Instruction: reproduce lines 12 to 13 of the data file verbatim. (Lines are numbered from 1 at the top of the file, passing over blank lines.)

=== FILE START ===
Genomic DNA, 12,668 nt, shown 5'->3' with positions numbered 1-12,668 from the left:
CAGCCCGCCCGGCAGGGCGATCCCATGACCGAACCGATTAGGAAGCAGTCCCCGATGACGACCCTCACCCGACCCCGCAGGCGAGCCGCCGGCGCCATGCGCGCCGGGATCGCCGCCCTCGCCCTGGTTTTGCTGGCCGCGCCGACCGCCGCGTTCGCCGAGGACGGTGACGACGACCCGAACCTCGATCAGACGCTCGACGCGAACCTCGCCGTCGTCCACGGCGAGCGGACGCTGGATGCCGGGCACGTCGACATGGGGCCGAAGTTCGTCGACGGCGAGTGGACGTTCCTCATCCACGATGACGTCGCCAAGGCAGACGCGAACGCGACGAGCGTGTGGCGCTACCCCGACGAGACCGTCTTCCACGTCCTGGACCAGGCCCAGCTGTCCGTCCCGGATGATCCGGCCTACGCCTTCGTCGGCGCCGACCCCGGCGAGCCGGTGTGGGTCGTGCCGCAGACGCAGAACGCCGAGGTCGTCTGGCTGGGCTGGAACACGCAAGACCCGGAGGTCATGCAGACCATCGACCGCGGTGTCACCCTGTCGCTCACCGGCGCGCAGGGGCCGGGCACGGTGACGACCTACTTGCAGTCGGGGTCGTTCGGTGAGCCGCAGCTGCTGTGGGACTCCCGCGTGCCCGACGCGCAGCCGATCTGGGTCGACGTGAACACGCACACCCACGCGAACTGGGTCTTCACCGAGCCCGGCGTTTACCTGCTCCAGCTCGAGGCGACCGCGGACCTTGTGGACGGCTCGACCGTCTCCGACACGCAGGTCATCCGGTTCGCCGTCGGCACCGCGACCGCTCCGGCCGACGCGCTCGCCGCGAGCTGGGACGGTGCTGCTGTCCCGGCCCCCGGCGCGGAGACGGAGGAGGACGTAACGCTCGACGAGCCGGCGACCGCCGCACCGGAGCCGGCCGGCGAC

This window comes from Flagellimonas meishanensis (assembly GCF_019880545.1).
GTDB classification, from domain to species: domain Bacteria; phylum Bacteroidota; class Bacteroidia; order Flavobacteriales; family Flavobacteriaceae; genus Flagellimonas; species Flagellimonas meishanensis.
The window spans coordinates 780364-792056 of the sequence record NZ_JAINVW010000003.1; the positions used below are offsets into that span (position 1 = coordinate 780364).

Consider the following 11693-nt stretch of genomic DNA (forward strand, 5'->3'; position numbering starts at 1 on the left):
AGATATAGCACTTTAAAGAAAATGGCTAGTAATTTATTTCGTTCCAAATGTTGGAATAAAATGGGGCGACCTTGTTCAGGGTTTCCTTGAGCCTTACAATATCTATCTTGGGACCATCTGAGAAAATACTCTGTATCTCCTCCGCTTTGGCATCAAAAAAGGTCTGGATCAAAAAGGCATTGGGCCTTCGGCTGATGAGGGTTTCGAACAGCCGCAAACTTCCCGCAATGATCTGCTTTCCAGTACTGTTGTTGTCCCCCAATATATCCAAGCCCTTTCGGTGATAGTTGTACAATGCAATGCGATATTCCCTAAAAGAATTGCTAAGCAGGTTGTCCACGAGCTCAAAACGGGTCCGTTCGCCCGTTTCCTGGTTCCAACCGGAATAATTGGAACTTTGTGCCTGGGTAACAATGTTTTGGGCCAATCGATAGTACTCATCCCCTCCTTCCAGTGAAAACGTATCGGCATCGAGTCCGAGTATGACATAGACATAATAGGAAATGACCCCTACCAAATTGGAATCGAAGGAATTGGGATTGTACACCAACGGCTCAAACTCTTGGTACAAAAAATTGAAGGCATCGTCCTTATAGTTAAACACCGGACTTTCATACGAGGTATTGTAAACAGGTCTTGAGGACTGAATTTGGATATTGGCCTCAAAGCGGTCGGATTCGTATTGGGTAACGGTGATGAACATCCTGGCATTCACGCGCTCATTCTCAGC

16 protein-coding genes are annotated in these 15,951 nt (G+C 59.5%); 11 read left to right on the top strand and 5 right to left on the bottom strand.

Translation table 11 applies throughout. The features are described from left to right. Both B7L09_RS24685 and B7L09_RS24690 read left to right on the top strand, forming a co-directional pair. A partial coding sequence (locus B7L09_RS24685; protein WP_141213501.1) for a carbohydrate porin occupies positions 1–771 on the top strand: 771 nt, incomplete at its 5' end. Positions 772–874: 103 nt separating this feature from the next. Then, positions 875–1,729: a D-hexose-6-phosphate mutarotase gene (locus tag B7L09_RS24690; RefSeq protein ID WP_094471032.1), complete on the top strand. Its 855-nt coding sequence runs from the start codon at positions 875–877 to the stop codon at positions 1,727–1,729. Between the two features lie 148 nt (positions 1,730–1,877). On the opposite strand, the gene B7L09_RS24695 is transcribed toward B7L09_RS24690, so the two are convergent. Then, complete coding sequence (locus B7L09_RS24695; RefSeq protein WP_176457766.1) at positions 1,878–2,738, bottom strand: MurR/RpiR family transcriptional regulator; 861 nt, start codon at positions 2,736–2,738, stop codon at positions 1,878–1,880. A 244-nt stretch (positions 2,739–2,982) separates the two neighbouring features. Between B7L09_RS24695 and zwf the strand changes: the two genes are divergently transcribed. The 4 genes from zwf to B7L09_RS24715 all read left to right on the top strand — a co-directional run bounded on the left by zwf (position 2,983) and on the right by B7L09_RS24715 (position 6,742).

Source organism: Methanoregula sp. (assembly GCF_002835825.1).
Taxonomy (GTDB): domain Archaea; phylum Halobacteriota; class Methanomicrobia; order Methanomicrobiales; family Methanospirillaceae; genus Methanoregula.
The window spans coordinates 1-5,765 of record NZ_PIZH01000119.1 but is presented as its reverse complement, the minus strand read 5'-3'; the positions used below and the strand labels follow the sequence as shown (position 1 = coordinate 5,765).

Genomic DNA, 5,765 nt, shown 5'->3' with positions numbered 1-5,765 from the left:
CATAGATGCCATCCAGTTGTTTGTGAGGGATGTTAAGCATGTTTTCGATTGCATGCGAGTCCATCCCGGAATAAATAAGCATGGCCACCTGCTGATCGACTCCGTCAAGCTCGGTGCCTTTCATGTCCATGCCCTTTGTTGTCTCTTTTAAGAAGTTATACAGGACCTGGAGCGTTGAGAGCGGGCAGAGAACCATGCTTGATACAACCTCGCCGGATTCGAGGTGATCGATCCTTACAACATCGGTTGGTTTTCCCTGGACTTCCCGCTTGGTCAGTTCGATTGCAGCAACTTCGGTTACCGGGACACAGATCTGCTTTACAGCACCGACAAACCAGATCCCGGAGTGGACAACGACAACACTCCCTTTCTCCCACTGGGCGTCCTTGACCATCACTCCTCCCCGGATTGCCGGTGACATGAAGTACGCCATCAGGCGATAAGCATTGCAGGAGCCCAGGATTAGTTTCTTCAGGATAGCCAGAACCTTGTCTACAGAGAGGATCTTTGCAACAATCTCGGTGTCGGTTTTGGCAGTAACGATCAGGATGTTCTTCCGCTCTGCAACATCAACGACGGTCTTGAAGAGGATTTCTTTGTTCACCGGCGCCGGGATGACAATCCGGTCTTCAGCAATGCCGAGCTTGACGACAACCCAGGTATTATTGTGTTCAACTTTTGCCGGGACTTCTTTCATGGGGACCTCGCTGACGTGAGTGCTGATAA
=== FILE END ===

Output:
The window spans coordinates 1-5,765 of record NZ_PIZH01000119.1 but is presented as its reverse complement, the minus strand read 5'-3'; the positions used below and the strand labels follow the sequence as shown (position 1 = coordinate 5,765).

Genomic DNA, 5,765 nt, shown 5'->3' with positions numbered 1-5,765 from the left: